FOR PATIENTS, SURVIVORS AND FRIENDS
Less-Frequent Zometa Equally Effective in Preventing Bone Metastases Complications
A clinical trial of 1,822 breast cancer, prostate cancer and multiple myeloma patients with bone metastases found that
patients treated with Zometa (zoledronic acid) every 12 weeks were not more likely to get fractures or experience other
bone problems than patients treated every four weeks. Of the 795 patients who completed the two-year study, 29. 5 percent
received Zometa every four weeks and 28. 6 percent received Zometa every 12 weeks. The researchers conclude that being
treated with Zometa every 12 weeks is acceptable and could be more cost-effective.
LEARN MORE IN THE JAN. 3, 2017, JOURNAL OF THE AMERICAN MEDICAL ASSOCIATION.
Track your cancer treatments, organize your
medical records and look for clinical trials with
the help of Belong: Beating Cancer Together.
The new app makes it easy to exchange tips
with other cancer patients and caregivers. There
are also opportunities to get your questions
answered by radiologists, oncologists and other
Young adult cancer survivors can get help
navigating financial issues with Finances 101,
developed by the Samfund and Triage Cancer. The
online toolkit currently focuses on health insurance
options. Other topics are coming soon. The Samfund
also provides grants to survivors ages 21 to 39 to
help with medical and home expenses.
Use My Cancer Genome to learn more about
genetic mutations and search for clinical trials
that you may qualify for because your tumor has a
specific type of mutation. The website also provides
information on how tumors are tested and the
different types of treatments currently available for
tumors with certain mutations.
Q: What is inflammation?
A: Inflammation is the immune system’s
reaction to infection, trauma or foreign
items like splinters that invade the body.
The normal roles of inflammation are
getting rid of foreign organisms and
wound healing, which stimulates the
regeneration of normal cells.
Q: How does inflammation cause cancer?
A: When inflammation goes on for a
long time, it can stimulate the growth
of cancer cells. This chronic inflammation also inhibits people’s immunity,
suppressing the ability of the immune
system to recognize cancer as foreign
and reject it.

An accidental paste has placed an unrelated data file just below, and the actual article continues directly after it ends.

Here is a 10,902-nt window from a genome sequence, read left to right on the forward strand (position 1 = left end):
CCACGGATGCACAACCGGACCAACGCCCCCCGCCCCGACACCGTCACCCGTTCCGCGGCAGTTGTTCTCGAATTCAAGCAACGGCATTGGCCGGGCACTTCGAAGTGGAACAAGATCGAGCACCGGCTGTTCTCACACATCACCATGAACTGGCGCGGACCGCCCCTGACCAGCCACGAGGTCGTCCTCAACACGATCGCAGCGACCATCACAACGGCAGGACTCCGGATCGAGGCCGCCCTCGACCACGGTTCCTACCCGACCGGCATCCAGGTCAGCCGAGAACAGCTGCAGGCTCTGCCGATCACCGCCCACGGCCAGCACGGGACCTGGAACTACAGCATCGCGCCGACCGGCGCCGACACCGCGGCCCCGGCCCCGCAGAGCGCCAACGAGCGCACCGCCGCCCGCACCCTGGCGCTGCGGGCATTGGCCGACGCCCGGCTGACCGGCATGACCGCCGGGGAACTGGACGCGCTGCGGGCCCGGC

Q: What causes chronic inflammation?
A: This is something that we don’t
understand very well. Sometimes your
immune system can’t get rid of bacteria,
and this persistent infection can cause
chronic inflammation. For example,
gastric ulcers are caused by chronic
bacterial infection, and gastritis can
increase the risk of stomach cancer.
Q: Can people tell if they have
A: Sometimes. If you have inflammatory bowel disease, you don’t feel well
so you know you have it. But if you
have chronic hepatitis and do not have
jaundice (yellow skin and eyes), fever
or pain, you may not know without a
Q: Can cancer occur without
A: The majority—90 percent or more—
of colorectal cancer is not associated
with pre-existing inflammation.
However, cancer can cause inflam-
mation, and that inflammation can
help the cancer grow and metastasize
(spread to other parts of the body).
Q: Are there other causes?
A: Lifestyle factors such as smoking,
alcohol consumption and obesity can
cause inflammation. Tobacco smoke
causes inflammation. It also delivers
a carcinogen to your lungs. Studies
show that stopping smoking, drinking less alcohol, getting more exercise and improving one’s diet reduce
inflammation—and the risk of cancer-related death.
Liver cancer in adults is almost always
caused by inflammation. Most liver
cancer is caused by hepatitis, which
can be spread through shared needles
or sexual transmission. Drinking too
much alcohol can also cause hepatitis.
In obese people, fatty liver disease can
cause inflammation. Exercise helps
burn fat, and exercise and diet can probably reverse early fatty liver disease, but
there is very little data so far.
Q: Is there anything else people can do
to reduce chronic inflammation?
A: If you can’t identify the cause of
inflammation, you could try anti-inflammatory drugs. Aspirin has been
shown to reduce cancer risk. But you
should consult your doctor before
starting to take aspirin daily. You
shouldn’t treat yourself.
Q: What is the most important take-home message from your research for
the average person?
A: People should not just sit and think
that cancer is just a roll of the dice. Not
every cancer is just bad luck. Making
lifestyle choices that will reduce
inflammation can reduce the risk of
cancer. —ROBIN MEADOWS